The memorandum directs the Attorney General to consult with the OMB Director and the Secretary of Homeland Security to publish a list of “Anarchist Jurisdictions” that will be updated every six months. According to the U.S. Department of Justice, criteria for this label includes prohibiting the police force from intervening in the restoration of order, withdrawing law enforcement protection from a geographical area, disempowering or defunding police departments, refusing federal government assistance of law enforcement and “any other related factors the Attorney General deems appropriate.”

The memorandum directs the OMB Director to “issue guidance to the heads of agencies on restricting eligibility of or otherwise disfavoring, to the maximum extent permitted by law, anarchist jurisdictions in the receipt of federal grants.”

How would transit be impacted?

Those agencies operating within “Anarchist Jurisdictions,” which currently include New York Metropolitan Authority (MTA), Sound Transit, King County Metro and TriMet, could have their eligibility for federal grants restricted or their applications disfavored.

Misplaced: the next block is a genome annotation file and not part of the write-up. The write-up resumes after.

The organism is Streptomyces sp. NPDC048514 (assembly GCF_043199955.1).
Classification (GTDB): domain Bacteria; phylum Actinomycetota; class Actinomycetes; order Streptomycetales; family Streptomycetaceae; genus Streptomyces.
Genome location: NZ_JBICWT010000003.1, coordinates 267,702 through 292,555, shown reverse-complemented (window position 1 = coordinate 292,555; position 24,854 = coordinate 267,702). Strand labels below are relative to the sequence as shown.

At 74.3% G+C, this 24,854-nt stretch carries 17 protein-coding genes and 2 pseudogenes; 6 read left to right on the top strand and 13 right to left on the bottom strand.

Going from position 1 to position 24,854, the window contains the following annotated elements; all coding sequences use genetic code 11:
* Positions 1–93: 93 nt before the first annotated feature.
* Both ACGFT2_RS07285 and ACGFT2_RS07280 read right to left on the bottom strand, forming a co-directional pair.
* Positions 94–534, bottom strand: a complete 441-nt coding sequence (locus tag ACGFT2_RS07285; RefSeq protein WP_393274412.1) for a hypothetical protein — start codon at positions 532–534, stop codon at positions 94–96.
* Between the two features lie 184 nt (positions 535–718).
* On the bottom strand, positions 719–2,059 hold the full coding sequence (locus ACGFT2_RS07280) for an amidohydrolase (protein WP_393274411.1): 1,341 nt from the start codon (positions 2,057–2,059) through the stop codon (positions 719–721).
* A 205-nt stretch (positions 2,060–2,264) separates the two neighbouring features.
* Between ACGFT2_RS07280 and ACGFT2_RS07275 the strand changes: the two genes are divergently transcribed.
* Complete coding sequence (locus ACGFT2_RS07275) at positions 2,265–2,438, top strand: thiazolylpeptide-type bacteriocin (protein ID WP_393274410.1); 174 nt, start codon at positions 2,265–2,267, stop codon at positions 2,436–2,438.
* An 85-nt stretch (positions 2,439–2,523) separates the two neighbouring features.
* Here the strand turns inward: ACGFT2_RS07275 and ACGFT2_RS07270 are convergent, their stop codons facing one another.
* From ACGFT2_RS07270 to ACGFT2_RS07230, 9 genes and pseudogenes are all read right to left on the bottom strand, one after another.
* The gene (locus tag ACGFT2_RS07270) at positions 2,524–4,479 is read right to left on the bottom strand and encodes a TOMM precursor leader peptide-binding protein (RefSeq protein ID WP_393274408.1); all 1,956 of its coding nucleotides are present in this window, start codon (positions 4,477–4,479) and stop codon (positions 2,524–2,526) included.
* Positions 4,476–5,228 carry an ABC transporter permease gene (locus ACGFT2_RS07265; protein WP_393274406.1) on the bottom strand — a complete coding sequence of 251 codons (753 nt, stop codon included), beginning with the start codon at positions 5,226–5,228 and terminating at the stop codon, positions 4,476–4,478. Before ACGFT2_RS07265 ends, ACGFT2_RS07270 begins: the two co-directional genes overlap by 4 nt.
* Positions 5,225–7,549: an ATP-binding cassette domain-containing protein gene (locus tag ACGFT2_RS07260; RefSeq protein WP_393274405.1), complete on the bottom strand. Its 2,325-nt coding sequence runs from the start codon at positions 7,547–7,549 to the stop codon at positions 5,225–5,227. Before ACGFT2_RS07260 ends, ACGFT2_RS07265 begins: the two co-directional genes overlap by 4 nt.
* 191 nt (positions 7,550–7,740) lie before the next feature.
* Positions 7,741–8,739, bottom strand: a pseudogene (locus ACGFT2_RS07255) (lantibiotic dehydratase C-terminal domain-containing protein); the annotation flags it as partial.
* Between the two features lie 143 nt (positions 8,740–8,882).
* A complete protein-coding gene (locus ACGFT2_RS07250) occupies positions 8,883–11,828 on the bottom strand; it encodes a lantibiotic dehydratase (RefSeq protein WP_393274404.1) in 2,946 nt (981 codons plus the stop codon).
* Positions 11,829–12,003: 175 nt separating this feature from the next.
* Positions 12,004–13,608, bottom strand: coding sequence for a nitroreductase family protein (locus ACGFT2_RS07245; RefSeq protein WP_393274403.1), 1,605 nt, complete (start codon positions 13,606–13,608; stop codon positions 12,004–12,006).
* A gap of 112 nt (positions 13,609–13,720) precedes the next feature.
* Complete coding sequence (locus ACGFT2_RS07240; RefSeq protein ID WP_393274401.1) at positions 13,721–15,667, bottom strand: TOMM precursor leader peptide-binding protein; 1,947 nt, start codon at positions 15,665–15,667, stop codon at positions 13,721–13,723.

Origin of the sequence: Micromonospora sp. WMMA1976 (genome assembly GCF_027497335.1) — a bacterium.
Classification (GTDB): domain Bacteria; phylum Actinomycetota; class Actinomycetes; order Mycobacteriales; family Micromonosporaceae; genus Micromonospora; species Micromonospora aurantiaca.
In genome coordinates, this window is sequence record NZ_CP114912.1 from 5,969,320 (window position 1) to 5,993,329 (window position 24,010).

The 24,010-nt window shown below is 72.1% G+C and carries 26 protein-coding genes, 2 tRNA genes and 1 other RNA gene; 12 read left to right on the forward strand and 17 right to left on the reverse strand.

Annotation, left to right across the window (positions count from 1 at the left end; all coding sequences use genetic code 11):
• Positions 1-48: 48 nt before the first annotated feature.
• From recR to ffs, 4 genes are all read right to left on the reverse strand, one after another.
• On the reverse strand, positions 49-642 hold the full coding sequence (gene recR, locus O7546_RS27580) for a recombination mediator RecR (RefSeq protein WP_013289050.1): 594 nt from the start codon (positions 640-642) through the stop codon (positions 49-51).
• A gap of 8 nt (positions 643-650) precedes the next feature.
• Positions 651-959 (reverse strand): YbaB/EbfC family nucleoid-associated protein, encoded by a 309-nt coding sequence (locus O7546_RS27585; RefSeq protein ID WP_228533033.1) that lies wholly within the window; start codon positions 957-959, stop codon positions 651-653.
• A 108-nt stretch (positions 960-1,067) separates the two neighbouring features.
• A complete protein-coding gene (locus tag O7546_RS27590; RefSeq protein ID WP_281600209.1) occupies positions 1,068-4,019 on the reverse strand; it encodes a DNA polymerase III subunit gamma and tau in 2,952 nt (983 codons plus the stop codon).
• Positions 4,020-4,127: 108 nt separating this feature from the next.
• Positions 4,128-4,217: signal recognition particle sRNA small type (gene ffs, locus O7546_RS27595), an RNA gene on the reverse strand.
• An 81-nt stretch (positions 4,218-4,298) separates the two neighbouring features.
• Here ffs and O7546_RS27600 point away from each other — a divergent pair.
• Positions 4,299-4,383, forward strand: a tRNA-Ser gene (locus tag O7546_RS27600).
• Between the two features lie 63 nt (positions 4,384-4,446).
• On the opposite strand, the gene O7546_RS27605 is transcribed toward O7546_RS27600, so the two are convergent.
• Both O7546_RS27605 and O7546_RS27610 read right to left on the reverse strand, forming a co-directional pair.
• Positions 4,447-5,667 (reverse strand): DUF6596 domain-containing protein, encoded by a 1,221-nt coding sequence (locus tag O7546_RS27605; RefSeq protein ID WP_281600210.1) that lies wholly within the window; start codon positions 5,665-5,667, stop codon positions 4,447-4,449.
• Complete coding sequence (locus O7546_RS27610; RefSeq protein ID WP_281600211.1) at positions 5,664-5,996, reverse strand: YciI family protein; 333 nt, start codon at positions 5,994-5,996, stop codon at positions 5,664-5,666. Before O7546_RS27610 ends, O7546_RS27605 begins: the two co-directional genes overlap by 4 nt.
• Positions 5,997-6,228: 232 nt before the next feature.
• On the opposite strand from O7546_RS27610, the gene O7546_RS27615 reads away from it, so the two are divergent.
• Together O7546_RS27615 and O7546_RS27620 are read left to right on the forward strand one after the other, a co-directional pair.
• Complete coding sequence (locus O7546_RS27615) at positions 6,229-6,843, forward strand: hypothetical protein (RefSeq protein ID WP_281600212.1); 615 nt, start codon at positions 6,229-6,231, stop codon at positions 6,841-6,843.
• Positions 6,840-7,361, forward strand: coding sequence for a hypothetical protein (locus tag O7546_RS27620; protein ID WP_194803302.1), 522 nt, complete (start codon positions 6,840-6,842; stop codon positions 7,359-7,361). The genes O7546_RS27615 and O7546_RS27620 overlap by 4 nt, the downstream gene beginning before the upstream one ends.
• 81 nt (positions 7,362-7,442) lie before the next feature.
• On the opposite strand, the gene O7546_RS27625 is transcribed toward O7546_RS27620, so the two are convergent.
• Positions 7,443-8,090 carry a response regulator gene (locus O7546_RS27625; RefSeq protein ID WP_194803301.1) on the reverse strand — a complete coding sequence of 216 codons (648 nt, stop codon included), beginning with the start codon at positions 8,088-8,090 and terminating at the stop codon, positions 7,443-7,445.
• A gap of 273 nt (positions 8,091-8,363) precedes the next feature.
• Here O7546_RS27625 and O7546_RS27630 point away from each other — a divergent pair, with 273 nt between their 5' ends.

A Notice of Funding Opportunity (NOFO) from the Federal Transit Administration (FTA) published Oct. 8 for $10 million in grants through a new Public Transportation COVID-19 Research Demonstration Grant Program includes the following clause under evaluation criteria:

In addition, the department will review and consider applications for funding pursuant to this notice in accordance with the president's Sept. 2, 2020, memorandum, entitled Memorandum on Reviewing Funding to State and Local Government Recipients of Federal Funds that Are Permitting Anarchy, Violence and Destruction in American Cities, consistent with guidance from the Office of Management and Budget and the Attorney General and with all applicable laws.

The OMB Director had 30 days from the Sept. 2 Presidential Memorandum to provide guidance to government departments. A NOFO published from the FTA a week prior to the $10 million NOFO above did not include a similar clause or reference to the memorandum.